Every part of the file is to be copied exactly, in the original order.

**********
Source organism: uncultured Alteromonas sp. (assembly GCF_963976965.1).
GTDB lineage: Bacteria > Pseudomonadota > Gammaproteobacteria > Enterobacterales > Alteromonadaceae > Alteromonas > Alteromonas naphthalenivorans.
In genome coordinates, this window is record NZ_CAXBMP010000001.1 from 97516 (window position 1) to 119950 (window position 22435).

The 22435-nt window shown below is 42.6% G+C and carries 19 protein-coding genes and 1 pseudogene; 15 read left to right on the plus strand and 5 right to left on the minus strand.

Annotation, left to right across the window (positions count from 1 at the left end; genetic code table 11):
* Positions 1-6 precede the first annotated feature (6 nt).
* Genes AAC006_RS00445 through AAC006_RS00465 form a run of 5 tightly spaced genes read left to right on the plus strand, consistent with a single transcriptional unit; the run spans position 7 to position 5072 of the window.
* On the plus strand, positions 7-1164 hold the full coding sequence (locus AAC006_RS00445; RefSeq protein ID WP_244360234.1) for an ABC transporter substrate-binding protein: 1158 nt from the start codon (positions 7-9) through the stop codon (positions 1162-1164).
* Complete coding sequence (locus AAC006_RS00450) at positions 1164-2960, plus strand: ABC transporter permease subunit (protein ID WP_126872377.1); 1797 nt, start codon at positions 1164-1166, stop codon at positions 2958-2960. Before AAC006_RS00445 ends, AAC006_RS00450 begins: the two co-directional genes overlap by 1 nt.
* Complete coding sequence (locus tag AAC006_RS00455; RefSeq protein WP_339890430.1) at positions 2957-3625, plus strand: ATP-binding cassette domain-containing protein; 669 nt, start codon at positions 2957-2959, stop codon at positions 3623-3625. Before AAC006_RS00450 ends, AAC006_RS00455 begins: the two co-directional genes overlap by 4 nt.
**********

Source organism: uncultured Alteromonas sp. (assembly GCF_963976965.1).
GTDB lineage: Bacteria > Pseudomonadota > Gammaproteobacteria > Enterobacterales > Alteromonadaceae > Alteromonas > Alteromonas naphthalenivorans.
In genome coordinates, this window is record NZ_CAXBMP010000001.1 from 97516 (window position 1) to 119950 (window position 22435).

The 22435-nt window shown below is 42.6% G+C and carries 19 protein-coding genes and 1 pseudogene; 15 read left to right on the plus strand and 5 right to left on the minus strand.

Annotation, left to right across the window (positions count from 1 at the left end; genetic code table 11):
* Positions 1-6 precede the first annotated feature (6 nt).
* Genes AAC006_RS00445 through AAC006_RS00465 form a run of 5 tightly spaced genes read left to right on the plus strand, consistent with a single transcriptional unit; the run spans position 7 to position 5072 of the window.
* On the plus strand, positions 7-1164 hold the full coding sequence (locus AAC006_RS00445; RefSeq protein ID WP_244360234.1) for an ABC transporter substrate-binding protein: 1158 nt from the start codon (positions 7-9) through the stop codon (positions 1162-1164).
* Complete coding sequence (locus AAC006_RS00450) at positions 1164-2960, plus strand: ABC transporter permease subunit (protein ID WP_126872377.1); 1797 nt, start codon at positions 1164-1166, stop codon at positions 2958-2960. Before AAC006_RS00445 ends, AAC006_RS00450 begins: the two co-directional genes overlap by 1 nt.
* Complete coding sequence (locus tag AAC006_RS00455; RefSeq protein WP_339890430.1) at positions 2957-3625, plus strand: ATP-binding cassette domain-containing protein; 669 nt, start codon at positions 2957-2959, stop codon at positions 3623-3625. Before AAC006_RS00450 ends, AAC006_RS00455 begins: the two co-directional genes overlap by 4 nt.